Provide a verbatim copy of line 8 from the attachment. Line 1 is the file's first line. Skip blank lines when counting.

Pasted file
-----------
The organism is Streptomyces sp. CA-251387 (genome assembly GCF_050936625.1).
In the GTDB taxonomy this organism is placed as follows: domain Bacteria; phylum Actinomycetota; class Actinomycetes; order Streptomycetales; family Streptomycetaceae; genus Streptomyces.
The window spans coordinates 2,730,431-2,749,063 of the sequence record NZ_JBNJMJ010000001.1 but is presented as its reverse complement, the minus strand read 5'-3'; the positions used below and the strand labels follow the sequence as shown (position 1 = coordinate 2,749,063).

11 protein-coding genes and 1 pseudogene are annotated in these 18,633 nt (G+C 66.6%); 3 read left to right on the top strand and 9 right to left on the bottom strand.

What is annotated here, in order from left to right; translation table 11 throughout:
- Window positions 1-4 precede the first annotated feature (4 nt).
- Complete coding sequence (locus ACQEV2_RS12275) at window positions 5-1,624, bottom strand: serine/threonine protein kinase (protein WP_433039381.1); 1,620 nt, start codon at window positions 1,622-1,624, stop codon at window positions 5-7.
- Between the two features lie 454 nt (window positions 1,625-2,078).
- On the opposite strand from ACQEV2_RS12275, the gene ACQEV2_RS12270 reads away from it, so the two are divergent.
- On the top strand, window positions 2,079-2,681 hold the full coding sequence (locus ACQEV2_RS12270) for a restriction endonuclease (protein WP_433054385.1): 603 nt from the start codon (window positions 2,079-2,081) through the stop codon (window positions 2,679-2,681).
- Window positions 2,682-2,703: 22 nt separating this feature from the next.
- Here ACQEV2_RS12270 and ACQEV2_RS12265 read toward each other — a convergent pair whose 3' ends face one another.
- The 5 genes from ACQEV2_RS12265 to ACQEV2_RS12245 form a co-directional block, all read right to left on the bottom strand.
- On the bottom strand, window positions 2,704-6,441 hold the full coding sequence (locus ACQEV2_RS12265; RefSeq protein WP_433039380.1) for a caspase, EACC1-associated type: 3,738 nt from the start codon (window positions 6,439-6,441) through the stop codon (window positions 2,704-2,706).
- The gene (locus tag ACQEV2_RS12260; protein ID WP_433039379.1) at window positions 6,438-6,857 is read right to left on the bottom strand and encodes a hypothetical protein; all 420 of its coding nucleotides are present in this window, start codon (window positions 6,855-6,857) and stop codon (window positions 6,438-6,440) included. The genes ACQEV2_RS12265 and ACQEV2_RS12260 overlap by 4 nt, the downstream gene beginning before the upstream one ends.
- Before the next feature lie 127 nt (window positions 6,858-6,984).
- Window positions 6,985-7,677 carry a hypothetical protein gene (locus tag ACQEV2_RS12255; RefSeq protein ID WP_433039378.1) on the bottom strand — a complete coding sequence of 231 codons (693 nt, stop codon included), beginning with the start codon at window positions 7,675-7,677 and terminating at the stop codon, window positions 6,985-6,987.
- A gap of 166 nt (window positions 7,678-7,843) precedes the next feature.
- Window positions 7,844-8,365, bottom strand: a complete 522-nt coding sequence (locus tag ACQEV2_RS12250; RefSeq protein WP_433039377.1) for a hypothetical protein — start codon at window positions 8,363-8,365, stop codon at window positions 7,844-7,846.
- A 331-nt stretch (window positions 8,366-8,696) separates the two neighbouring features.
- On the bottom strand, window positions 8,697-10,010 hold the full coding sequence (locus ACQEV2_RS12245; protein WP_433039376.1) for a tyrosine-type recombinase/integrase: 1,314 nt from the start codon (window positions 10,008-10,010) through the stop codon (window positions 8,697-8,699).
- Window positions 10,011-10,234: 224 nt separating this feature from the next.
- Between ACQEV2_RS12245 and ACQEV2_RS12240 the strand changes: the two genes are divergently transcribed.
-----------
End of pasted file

- Between the two features lie 454 nt (window positions 1,625-2,078).